Last edited 02 Nov 2016

As-built drawings and record drawings

On building projects it is common for changes to be made during construction because of circumstances that emerge on site. These changes can be relatively minor or can be very significant.

As a result, it is common for the client to require that as-built drawings are prepared, either during the construction process or when construction is complete, to reflect what has actually been built. The contractor will generally mark up changes to the ‘final construction issue’ drawings on-site using red ink, and these can then be used by the consultant team to create record drawings showing the completed project. This information may be supplemented by as-built surveys.

These record drawings (sometimes referred to as 'as constructed' drawings) may be required for the Health and Safety File or the operation and maintenance manual issued to the client on completion of construction.

Apart from registering on site changes to the engineers' and architect's drawings it is essential that specialist trade contractors record what has been installed on site. Records of installations such as under-floor cabling in city offices is a particular problem because successive tenants cut off, but leave in, their predecessors cables then instal their own systems. Without cabling records this can prove very problematic for subsequent companies that occupy the premises.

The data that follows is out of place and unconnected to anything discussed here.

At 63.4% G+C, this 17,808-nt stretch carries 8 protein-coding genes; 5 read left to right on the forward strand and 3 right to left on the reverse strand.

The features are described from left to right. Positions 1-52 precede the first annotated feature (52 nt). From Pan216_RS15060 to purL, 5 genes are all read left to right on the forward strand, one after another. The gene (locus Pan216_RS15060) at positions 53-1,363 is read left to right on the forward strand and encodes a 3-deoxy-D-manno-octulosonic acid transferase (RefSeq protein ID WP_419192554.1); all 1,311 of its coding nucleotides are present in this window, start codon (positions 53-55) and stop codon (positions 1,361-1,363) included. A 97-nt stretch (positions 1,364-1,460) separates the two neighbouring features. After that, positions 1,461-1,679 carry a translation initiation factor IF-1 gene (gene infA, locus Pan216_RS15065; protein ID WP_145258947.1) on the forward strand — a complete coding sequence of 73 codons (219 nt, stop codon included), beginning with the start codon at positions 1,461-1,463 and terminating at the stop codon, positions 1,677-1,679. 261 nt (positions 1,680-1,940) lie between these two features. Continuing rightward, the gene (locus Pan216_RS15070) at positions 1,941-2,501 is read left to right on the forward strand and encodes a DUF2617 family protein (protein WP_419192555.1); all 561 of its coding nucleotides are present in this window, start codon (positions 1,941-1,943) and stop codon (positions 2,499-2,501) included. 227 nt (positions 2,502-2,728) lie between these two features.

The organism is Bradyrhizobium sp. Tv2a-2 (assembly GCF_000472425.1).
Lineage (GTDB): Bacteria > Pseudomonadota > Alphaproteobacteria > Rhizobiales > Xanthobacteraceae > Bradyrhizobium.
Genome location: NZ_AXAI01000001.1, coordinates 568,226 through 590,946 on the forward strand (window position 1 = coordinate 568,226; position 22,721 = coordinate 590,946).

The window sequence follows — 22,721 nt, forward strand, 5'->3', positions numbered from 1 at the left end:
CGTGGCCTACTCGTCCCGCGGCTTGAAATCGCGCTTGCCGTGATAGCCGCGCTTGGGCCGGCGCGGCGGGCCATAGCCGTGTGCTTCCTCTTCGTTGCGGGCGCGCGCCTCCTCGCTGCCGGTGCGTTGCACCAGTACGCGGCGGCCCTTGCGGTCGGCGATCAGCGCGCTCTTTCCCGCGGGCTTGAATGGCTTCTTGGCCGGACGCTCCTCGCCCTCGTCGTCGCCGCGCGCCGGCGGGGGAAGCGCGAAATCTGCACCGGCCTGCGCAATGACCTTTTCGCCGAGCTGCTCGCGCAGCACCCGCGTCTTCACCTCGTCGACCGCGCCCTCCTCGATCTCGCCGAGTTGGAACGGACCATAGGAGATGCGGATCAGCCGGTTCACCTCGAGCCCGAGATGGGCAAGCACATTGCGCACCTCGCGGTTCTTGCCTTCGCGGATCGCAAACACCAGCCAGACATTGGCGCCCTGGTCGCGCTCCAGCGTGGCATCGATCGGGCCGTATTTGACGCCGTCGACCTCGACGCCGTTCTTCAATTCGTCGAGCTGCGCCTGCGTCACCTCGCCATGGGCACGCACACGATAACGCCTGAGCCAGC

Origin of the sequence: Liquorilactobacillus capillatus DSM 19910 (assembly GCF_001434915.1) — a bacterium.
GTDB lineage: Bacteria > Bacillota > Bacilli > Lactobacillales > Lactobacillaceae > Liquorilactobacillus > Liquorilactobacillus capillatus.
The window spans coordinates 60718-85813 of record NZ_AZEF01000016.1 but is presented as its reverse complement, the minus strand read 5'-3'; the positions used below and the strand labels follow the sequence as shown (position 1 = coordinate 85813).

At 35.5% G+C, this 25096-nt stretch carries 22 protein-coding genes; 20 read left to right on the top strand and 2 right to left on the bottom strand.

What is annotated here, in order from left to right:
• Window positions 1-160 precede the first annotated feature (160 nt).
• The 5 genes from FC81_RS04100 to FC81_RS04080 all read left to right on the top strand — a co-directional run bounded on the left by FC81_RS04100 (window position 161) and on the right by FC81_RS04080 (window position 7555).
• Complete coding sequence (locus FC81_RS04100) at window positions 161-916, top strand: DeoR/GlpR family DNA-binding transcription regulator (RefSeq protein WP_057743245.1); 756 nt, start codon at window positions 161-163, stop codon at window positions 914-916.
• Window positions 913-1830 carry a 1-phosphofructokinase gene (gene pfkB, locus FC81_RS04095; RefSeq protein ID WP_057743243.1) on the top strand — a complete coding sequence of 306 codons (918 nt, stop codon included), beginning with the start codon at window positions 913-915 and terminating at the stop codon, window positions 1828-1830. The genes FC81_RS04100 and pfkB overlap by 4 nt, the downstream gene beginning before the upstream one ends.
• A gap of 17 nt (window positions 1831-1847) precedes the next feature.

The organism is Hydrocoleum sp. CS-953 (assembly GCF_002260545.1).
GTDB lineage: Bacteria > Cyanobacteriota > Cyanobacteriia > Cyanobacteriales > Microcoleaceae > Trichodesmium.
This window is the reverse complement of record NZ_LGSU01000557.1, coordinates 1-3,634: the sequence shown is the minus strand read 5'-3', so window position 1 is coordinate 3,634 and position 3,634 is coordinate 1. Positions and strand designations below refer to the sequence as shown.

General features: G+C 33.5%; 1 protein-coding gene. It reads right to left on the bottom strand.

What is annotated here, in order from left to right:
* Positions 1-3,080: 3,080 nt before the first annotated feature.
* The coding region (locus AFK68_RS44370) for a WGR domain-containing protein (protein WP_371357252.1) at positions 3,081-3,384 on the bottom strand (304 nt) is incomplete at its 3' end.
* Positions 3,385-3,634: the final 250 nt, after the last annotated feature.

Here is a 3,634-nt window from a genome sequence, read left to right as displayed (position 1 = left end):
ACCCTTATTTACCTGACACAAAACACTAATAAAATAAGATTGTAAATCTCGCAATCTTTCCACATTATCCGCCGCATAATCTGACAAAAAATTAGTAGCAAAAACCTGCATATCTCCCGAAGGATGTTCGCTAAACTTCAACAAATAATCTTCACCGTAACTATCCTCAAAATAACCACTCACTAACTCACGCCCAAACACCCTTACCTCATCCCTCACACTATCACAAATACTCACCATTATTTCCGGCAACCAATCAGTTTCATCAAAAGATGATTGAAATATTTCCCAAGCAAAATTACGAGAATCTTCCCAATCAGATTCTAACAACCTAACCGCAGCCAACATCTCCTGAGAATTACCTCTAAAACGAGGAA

The client’s facilities management team must keep record drawings up to date, incorporating details of future modification to the building. If they do not do this, ultimately, surveys may become necessary to re-create accurate measured drawings.

The requirement to produce as-built drawings and record drawings must be set out in tender documentation, and should not be assumed to be part of ‘standard’ services. It can be a time-consuming exercise, and as the project team will be keen to move on to other jobs, it is important that adequate retention remains to ensure completion of as-built and record drawings.

If a building information model has been produced, this must be updated to reflect any changes to the design, and then issued to the client in a form that the facilities management team can continue to develop.

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Apart from registering on site changes to the engineers' and architect's drawings it is essential that the specialist trade contractors reflect what has been installed on site.

Records of underfloor cabling in city offices is a particular problem because successive tenants cut off but leave in their predecessors cables and providing space is available install their own systems. Without cabling records this can prove a nightmare for say the fourth company to occupy the premises.